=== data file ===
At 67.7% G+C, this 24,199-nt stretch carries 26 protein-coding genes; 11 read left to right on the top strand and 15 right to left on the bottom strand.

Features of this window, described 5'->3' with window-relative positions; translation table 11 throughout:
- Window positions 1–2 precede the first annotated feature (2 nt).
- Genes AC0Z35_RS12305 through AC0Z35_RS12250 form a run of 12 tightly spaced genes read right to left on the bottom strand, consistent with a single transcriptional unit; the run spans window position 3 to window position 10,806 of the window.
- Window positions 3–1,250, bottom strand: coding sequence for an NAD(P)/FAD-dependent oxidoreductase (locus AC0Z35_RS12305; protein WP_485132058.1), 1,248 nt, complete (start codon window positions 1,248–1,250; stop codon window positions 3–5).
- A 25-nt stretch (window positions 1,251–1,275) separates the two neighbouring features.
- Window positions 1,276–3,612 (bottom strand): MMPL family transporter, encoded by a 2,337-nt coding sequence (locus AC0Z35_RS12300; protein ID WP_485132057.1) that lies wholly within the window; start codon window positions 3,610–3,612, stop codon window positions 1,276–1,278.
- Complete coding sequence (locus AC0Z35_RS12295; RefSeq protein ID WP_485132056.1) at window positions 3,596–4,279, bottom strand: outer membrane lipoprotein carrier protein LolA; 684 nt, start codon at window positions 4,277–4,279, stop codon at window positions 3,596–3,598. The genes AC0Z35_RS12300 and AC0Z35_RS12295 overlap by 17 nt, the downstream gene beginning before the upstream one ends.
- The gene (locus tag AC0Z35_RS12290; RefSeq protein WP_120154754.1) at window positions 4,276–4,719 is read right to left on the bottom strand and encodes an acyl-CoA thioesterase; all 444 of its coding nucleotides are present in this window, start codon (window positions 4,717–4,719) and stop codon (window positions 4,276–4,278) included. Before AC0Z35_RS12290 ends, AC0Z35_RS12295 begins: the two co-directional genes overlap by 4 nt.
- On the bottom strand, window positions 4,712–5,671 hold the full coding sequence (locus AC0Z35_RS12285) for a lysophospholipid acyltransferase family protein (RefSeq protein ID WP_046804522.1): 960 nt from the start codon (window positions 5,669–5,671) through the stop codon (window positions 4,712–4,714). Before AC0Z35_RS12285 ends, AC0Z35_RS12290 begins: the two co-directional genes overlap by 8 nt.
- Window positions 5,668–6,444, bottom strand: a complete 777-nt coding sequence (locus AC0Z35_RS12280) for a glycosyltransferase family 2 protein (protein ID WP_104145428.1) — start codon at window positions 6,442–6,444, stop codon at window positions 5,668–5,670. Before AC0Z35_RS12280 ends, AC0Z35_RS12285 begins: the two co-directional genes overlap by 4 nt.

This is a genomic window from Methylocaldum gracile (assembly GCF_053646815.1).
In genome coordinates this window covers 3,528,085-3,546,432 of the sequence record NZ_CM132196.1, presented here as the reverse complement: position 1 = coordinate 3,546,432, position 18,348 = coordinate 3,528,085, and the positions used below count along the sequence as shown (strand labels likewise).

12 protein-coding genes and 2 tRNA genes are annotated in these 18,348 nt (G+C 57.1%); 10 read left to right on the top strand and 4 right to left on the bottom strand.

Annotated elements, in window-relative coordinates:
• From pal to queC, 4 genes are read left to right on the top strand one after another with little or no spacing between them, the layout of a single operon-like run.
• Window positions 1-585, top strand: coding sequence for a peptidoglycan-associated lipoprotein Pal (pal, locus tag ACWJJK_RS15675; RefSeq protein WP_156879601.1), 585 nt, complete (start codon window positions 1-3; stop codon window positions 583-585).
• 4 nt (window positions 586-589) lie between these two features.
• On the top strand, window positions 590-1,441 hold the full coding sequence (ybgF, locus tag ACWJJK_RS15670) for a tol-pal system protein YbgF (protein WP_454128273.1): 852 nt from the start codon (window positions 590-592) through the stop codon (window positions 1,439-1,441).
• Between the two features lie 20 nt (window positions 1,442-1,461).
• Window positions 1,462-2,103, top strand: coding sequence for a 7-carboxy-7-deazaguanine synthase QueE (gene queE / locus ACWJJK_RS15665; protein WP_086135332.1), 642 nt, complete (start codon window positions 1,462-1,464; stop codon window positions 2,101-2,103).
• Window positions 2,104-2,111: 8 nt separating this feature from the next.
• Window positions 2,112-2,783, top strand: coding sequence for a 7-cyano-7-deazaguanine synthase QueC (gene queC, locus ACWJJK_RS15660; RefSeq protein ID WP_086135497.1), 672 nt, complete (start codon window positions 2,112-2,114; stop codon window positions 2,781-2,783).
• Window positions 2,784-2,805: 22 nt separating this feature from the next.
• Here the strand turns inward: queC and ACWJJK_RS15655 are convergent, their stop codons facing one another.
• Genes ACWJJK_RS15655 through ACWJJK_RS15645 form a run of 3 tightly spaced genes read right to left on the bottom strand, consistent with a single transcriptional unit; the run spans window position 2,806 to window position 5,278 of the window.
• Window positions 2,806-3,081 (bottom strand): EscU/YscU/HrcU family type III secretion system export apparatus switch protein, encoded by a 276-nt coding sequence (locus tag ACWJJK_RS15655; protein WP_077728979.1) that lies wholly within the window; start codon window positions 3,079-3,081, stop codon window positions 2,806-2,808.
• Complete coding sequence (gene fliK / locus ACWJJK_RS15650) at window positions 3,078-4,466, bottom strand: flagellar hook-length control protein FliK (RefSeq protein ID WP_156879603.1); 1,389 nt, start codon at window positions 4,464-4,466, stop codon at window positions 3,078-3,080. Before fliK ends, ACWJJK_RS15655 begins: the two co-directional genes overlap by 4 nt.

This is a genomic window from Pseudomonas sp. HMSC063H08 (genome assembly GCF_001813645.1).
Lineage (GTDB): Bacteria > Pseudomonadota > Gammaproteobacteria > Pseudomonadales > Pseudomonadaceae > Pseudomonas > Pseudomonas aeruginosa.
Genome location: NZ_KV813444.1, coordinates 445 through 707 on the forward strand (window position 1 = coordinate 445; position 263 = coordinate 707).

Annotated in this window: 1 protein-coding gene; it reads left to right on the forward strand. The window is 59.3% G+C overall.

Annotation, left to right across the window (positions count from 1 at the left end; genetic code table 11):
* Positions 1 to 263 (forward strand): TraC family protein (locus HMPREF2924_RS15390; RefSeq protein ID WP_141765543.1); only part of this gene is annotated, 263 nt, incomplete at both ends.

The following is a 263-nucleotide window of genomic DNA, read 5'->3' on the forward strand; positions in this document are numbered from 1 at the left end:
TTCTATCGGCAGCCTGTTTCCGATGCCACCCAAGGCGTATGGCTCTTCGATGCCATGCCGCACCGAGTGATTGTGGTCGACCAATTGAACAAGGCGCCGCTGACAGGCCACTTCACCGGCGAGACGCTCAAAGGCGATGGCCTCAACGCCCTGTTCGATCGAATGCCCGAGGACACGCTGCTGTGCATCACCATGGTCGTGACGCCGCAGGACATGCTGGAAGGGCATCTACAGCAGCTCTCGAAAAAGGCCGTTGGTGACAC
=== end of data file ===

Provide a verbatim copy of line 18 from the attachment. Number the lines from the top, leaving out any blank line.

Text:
• 4 nt (window positions 586-589) lie between these two features.